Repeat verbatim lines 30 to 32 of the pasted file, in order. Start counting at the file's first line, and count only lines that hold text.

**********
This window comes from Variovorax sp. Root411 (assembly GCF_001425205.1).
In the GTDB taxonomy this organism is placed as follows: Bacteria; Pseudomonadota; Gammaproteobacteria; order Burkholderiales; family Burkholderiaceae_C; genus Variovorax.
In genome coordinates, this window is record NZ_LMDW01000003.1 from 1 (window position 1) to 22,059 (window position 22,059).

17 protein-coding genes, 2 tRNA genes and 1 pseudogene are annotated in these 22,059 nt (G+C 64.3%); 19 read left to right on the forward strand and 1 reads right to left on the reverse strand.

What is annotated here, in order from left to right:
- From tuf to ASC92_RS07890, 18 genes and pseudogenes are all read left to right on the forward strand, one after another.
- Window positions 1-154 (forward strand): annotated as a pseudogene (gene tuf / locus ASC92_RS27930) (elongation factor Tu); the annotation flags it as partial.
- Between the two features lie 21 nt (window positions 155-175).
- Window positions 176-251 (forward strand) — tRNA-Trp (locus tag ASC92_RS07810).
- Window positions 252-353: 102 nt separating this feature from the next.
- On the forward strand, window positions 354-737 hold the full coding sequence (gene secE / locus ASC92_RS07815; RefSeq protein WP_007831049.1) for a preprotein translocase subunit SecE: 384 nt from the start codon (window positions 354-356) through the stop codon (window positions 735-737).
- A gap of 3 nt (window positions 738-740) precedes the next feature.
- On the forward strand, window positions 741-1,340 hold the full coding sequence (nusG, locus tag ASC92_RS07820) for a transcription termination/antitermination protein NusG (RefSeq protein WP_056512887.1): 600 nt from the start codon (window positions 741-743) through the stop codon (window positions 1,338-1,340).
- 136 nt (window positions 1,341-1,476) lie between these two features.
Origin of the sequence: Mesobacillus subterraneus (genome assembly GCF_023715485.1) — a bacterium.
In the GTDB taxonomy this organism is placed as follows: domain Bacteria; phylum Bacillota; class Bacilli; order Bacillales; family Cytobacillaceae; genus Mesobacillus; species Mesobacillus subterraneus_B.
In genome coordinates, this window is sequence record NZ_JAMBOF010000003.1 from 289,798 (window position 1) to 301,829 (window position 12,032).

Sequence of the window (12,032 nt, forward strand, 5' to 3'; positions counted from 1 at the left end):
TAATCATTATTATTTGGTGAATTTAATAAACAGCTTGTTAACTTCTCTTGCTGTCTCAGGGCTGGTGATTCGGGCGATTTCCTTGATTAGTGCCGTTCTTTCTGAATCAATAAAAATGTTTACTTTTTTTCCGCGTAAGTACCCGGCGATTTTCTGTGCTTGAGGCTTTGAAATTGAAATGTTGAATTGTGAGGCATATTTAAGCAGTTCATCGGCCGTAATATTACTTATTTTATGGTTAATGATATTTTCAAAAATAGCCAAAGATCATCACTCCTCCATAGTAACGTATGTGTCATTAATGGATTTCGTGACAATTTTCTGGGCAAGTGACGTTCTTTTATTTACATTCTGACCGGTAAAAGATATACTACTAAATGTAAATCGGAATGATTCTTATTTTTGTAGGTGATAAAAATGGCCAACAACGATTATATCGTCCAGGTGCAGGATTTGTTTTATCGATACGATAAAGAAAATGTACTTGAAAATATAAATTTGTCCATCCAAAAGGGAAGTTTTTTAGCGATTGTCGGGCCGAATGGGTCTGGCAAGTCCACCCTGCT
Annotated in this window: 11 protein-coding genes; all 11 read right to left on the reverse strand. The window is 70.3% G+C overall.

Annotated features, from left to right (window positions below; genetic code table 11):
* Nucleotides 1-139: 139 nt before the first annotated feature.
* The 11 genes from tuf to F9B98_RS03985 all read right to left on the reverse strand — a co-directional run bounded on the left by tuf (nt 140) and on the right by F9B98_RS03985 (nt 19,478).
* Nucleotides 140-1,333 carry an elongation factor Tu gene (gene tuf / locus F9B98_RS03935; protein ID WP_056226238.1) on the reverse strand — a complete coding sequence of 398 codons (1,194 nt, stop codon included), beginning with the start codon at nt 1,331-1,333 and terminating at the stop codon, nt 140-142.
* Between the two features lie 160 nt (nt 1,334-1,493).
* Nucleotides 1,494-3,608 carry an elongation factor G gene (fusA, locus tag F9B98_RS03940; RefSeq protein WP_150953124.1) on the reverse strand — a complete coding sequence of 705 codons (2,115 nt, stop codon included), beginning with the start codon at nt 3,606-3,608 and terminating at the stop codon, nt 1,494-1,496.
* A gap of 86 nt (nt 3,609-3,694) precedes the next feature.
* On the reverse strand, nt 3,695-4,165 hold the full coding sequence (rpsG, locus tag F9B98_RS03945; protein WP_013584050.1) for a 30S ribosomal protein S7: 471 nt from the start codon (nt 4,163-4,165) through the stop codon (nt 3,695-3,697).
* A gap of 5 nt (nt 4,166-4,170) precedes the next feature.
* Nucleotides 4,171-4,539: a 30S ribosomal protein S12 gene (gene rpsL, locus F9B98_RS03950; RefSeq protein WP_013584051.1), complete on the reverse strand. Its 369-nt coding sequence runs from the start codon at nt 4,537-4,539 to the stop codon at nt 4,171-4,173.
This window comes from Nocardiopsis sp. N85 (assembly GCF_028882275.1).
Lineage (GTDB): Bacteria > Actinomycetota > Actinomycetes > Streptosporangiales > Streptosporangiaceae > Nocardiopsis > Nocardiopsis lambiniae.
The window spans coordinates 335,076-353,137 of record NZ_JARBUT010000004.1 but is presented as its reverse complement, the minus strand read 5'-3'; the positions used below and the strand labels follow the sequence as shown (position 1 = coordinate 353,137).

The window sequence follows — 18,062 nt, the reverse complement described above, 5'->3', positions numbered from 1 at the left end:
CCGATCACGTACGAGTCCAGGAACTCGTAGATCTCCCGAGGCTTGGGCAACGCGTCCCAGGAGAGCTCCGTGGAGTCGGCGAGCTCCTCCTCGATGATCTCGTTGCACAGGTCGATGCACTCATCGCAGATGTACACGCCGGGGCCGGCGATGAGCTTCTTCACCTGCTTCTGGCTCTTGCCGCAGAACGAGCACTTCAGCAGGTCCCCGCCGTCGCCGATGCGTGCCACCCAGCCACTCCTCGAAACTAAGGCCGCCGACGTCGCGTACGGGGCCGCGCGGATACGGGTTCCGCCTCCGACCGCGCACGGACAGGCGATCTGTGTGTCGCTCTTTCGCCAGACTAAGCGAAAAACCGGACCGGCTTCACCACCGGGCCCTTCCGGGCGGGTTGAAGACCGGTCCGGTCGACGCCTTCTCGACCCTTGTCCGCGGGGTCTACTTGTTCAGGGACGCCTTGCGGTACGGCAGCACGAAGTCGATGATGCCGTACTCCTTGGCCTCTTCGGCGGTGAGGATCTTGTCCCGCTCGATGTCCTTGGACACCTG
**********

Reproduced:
* Nucleotides 4,171-4,539: a 30S ribosomal protein S12 gene (gene rpsL, locus F9B98_RS03950; RefSeq protein WP_013584051.1), complete on the reverse strand. Its 369-nt coding sequence runs from the start codon at nt 4,537-4,539 to the stop codon at nt 4,171-4,173.
This window comes from Nocardiopsis sp. N85 (assembly GCF_028882275.1).
Lineage (GTDB): Bacteria > Actinomycetota > Actinomycetes > Streptosporangiales > Streptosporangiaceae > Nocardiopsis > Nocardiopsis lambiniae.